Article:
What to do when one of your photos show up at another location?
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There is always concern about photos that are posted to any web site. These days, even when precautions are taken, it is pretty easy for someone else to take a photos from any web site and post it to another site, print it out or use it in a manner that you had not intended. For this reason I am writing this FAQ on what one should do when this happens. I'll start by reminding everyone that on the home page for SNAZAROO we state...
"Text and photographic images copyright © Snazaroo and may not be copied or used without written permission. All photos use on this web site are used with permission of the artist. You may not post them to another web site unless you have the written permission of the noted painter. Neither may any print out of these images be used for commercial purposes. It is acceptable for you to print out these images for your personal use. "
There are also several other related FAQ (frequently asked questions) on this topic. You might also refer to them for related issues...
http://www.snazaroo.us/faqcopyright.htm Can we paint copyrighted faces?
2) http://www.snazaroo.us/faqpermission.htm Getting permission to post a photo of a child that you paint.
3) http://www.snazaroo.us/faqphotos.htm What are the rules for submitting photos?
Keep in mind... when you submit a photo to the SNAZAROO web site you are openly giving permission for others to print out the photos for their personal use. Generally this means they might copy and paste your design to a page that they might print out to put in their personal photo binder. They then use it for children to select their faces from. No doubt, this is the most used form. They also take ideas that they like and repaint them as they seem fit, for their personal face painting. After all, this site is created for the sharing of ideas and there is no greater resource for face painters.
What they can not do, is use these photos for commercial purposes. Allow me to define "commercial purposes". This means they can not post this to any other website without permission. It also means that they may not use your image in any format where they can charge for your photo. Examples of this would be printing the image to paper or a disk and then selling the disk or printed article.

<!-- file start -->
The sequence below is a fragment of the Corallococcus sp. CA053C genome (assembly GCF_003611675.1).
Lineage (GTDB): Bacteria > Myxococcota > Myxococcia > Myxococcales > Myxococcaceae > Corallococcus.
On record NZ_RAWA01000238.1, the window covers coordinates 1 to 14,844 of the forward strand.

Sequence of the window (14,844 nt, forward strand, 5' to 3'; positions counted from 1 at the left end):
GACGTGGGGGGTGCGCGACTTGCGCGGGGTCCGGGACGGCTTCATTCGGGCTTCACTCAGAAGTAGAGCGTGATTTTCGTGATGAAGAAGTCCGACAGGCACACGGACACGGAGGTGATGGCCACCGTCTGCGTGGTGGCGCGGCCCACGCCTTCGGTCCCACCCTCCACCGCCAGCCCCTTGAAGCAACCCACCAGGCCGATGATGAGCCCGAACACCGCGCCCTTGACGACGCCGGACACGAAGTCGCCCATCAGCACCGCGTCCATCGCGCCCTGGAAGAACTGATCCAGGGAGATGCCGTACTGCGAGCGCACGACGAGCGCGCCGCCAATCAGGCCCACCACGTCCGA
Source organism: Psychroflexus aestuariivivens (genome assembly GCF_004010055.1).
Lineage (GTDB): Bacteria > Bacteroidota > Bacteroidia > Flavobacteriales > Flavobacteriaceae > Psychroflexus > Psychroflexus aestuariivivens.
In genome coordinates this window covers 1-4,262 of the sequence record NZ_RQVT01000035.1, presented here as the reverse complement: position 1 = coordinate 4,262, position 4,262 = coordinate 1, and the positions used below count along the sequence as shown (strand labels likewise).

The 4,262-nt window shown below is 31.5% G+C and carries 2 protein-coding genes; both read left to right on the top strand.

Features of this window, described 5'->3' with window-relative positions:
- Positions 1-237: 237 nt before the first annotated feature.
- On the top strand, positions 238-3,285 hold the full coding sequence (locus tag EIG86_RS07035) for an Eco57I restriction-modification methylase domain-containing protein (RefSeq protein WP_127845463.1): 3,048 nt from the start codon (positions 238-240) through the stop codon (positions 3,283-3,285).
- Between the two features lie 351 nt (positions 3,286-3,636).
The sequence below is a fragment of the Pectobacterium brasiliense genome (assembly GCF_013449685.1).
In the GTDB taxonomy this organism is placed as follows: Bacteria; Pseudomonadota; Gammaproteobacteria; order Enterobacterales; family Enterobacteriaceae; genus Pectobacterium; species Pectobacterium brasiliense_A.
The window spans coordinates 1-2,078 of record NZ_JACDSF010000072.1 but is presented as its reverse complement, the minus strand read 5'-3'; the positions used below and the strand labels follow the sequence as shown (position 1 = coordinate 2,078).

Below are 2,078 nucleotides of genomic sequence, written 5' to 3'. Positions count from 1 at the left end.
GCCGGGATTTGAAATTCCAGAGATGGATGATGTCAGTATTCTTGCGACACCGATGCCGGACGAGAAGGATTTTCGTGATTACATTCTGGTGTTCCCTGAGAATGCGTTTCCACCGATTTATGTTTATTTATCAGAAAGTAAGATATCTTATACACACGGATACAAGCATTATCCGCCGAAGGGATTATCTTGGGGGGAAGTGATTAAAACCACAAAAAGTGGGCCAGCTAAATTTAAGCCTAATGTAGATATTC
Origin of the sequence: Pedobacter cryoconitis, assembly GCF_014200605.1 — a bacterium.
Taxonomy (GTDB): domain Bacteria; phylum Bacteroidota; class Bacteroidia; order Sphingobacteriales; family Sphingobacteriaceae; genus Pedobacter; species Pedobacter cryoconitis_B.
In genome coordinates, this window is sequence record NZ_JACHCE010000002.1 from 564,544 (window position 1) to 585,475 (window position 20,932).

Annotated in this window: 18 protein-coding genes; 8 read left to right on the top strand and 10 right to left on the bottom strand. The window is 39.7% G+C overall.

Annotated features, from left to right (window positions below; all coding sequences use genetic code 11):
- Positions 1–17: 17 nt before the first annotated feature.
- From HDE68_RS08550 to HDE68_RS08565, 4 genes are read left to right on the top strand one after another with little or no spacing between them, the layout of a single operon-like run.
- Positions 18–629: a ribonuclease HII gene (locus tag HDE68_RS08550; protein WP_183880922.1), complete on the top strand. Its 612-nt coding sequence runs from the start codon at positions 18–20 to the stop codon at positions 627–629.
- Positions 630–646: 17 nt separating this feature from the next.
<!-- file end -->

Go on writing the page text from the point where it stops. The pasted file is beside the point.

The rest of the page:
When you submit a photo to the SNAZAROO site you are saying that we can use your photo on our web site as long as we want. Regardless of this, you still technically "OWN" the photo. You, of course, can use your photo in anyway you want. You can even sell your image to others. We are even willing to later remove or change the information on your photo as long as you pay the administrative fees as agreed (see http://www.snazaroo.us/faqcharge.htm ).
We get ongoing requests for people to use your photos and we ATTEMPT to connect those that wish to use your photos, with the artist. This is helped when you add your e-mail or web link. Since it is YOUR photo we can not give someone the right to use your photo. If we can not get in contact with you, we simply tell the individual or company that they may not use the photo without your written permission.
If you have your image posted on your web site or on another web site (with permission), make sure it clearly notes... "these photo images are protected by copyright and may NOT be used with out the written permission of the artist in any way, shape or form."
Even with all of that said... people both with innocent intentions, as well as those with devious intentions, take photos from your site, as well as this site, without permission. Unfortunately, that is the nature of the internet. With all of this said, there are things that can be done to regain control over these images. THE PRIMARY RESPONSIBILITY TO FIGHT THESE ISSUES IS THE OWNER OF THE PHOTO. I guess the good news is through the discussion list for face painters ( see http://www.snazaroo.us/email.htm ) this is spotted and via the network and individuals at SNAZAROO the owner is alerted. When this happens, YOU have a legal right to ask them to remove the image from their site. We suggest you start off being nice and move toward the aggressive if necessary. Here are some suggestions on what to do, in order, when you spot your images, on another web site.
specifically the image and keep notes. For example... right click on the image
on the site and see what they are naming the photo. Write down their full URL
(web link). Print out their web site where your photo is posted.
2) Identify a contact point from their website. This generally is in the form of a e-mail contact or webmaster link. If there is a name make sure you write it down.
3) Identify were on your website or the SNAZAROO site the image is located as well as the notice of copyright. Note each specifically.